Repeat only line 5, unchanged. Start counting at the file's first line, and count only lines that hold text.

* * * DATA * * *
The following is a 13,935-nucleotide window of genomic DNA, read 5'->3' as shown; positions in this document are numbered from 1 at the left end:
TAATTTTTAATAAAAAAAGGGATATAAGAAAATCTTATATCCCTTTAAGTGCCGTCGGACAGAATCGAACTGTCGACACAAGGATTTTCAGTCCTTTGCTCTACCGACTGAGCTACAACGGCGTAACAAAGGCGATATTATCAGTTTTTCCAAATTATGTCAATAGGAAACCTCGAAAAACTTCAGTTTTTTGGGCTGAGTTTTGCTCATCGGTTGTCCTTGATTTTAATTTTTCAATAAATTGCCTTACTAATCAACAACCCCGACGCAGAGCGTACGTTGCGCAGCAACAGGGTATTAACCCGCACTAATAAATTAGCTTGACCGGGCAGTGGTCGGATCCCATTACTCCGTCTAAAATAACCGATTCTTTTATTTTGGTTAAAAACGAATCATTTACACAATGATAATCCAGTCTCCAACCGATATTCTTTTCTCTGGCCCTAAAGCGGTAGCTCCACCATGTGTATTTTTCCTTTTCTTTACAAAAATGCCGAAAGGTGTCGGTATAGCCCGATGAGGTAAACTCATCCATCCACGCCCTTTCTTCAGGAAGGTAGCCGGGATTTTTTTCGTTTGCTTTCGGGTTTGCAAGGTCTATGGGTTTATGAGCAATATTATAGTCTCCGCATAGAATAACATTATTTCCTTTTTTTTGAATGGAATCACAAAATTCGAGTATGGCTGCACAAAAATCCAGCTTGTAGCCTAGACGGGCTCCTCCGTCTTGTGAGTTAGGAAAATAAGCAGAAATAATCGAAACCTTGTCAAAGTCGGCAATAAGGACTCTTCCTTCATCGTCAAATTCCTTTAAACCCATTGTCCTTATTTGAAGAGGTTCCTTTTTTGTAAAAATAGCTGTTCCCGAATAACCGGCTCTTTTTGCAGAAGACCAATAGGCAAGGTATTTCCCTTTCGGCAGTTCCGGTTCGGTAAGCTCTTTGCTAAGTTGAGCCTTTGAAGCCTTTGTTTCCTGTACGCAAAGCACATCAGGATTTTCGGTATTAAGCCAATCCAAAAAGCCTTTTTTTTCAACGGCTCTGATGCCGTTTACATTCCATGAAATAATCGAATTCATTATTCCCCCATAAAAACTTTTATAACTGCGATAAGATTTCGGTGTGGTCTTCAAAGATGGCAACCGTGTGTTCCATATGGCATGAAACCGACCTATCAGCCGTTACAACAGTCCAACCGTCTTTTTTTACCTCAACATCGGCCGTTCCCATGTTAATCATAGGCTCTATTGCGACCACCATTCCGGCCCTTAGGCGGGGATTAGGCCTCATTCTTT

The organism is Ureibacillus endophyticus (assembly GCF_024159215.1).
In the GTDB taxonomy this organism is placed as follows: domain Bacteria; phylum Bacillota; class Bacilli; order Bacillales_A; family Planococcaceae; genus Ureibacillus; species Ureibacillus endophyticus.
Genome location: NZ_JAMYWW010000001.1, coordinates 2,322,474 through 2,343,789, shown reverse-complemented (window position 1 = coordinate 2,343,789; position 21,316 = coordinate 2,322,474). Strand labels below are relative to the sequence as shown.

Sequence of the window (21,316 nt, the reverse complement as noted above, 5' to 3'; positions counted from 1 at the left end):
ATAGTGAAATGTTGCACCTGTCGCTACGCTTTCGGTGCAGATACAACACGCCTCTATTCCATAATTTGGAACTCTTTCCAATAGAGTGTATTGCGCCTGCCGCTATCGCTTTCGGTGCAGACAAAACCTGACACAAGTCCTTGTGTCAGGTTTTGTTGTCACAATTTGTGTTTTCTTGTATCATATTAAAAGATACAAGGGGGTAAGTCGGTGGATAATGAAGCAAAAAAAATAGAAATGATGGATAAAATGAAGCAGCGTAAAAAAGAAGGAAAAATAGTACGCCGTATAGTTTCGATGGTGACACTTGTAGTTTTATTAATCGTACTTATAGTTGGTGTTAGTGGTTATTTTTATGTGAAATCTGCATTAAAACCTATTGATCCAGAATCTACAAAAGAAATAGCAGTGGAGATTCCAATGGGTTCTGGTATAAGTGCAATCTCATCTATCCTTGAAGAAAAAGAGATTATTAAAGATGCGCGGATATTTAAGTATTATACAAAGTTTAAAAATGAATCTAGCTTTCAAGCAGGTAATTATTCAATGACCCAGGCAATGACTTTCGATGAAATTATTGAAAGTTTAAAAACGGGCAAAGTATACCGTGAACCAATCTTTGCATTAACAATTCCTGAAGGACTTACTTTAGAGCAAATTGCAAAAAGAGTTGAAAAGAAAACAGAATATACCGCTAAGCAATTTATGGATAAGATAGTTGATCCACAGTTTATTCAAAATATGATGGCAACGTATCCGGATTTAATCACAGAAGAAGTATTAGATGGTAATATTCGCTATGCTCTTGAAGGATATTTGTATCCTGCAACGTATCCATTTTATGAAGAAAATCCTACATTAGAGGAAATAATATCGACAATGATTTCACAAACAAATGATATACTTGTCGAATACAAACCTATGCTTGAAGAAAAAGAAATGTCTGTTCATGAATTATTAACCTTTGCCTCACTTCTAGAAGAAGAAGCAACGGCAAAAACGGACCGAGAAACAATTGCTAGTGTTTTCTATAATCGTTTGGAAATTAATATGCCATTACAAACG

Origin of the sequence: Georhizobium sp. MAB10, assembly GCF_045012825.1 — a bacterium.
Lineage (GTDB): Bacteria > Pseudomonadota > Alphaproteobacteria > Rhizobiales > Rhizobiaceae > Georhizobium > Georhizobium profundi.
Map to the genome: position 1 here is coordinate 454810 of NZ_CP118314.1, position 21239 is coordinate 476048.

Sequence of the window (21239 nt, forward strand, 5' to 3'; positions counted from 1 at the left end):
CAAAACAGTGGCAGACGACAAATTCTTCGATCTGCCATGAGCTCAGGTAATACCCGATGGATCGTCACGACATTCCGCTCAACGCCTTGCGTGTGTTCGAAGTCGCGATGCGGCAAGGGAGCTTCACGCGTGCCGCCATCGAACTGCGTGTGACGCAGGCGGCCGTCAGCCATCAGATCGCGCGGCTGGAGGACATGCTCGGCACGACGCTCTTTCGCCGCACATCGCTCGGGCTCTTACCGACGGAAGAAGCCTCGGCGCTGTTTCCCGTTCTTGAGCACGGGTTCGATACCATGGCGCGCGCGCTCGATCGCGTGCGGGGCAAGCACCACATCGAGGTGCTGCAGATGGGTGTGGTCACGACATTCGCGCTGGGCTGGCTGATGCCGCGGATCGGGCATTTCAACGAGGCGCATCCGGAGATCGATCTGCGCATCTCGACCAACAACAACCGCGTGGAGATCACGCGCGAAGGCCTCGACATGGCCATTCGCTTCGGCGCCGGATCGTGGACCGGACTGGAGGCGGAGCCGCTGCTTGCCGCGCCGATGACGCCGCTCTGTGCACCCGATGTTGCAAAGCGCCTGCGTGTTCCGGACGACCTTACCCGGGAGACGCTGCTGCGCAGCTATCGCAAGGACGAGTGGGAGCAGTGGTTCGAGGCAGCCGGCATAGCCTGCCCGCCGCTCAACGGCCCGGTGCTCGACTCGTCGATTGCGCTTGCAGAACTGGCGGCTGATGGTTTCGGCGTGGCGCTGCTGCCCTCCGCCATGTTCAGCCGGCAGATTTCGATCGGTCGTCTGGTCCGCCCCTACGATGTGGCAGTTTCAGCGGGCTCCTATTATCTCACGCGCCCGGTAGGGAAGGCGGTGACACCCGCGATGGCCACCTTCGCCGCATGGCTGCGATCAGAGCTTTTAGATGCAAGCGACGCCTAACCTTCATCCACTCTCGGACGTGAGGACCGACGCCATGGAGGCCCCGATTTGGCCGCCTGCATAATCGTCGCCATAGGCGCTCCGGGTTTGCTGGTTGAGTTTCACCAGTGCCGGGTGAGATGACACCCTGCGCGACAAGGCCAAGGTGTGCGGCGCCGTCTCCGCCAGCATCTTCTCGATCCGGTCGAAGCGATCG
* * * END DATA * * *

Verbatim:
Genome location: NZ_JAMYWW010000001.1, coordinates 2,322,474 through 2,343,789, shown reverse-complemented (window position 1 = coordinate 2,343,789; position 21,316 = coordinate 2,322,474). Strand labels below are relative to the sequence as shown.